“The world is much more interesting than any one discipline.”
— Edward Tufte
NPR’s Science Friday talks with data scientist Edward Tufte on everything from Steve Jobs’ considerations of cognitive load to Picasso’s art.
Tufte also offered some insights into human nature.
If you’re told what to look for, you can’t see anything else. …
I think there’s a lot of premature labeling. Now, the situation in teaching is different. You’re trying to point out where people should see. But analytical seeing, I believe you should try to stay in the sheer optical experience as long as possible.
Once you have an idea, or somebody tells you something to look for, that’s about all you can see. I had this experience recently: A dear friend of ours has been diagnosed with Alzheimer’s, and I hadn’t seen her for about six months. And when she came and visited, I couldn’t see her anymore. I was always looking now for symptoms, how the dementia was manifesting itself. And I know about how words control scenes. I couldn’t see her through any other lens but the possible symptoms. And that one word, that one piece of knowledge, and I was self-aware of it, totally corrupted every time I looked at her.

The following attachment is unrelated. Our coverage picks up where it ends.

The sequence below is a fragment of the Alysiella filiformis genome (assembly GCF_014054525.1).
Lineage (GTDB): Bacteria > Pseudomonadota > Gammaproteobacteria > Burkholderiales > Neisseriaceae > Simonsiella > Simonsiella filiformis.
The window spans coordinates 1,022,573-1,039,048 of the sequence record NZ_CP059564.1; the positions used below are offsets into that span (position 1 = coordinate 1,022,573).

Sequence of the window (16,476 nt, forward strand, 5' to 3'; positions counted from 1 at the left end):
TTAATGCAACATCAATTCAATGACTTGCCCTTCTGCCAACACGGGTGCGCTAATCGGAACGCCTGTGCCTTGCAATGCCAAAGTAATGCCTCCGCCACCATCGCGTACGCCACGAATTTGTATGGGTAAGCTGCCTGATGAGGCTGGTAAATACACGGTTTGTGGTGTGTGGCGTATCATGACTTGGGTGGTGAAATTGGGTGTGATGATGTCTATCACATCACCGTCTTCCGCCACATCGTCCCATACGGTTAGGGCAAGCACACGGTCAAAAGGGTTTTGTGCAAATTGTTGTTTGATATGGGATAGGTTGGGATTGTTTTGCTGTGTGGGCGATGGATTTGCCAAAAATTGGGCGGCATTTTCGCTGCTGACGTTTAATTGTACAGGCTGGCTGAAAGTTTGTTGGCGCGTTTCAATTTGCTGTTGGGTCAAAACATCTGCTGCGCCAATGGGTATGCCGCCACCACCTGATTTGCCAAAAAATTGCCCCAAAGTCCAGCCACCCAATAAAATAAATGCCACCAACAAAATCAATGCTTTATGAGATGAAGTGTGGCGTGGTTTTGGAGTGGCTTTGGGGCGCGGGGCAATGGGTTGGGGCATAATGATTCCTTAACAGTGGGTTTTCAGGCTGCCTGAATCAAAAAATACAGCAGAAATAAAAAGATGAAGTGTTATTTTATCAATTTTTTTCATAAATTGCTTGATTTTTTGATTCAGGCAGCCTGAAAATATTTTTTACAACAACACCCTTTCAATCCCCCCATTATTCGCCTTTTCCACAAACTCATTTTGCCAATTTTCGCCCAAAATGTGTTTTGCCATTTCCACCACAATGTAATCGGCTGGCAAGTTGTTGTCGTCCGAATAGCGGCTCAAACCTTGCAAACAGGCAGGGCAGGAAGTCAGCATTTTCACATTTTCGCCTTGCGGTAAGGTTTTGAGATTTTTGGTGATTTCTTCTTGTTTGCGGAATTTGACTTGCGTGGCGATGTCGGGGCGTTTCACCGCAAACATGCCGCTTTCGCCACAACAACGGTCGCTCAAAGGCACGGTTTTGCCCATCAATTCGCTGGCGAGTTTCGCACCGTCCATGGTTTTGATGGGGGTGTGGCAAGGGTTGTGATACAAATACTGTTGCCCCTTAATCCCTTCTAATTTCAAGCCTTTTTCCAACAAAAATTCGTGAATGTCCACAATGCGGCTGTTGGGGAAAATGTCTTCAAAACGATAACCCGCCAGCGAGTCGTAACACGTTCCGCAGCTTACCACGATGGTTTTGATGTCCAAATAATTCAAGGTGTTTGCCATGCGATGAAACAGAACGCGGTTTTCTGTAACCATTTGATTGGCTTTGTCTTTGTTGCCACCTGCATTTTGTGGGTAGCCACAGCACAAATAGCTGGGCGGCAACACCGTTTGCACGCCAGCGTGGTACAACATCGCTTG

|Still curious? Tufte’s Envisioning Information, written in 1990, still remains a must-read. Learn more about Tufte’s Feynman diagrams.|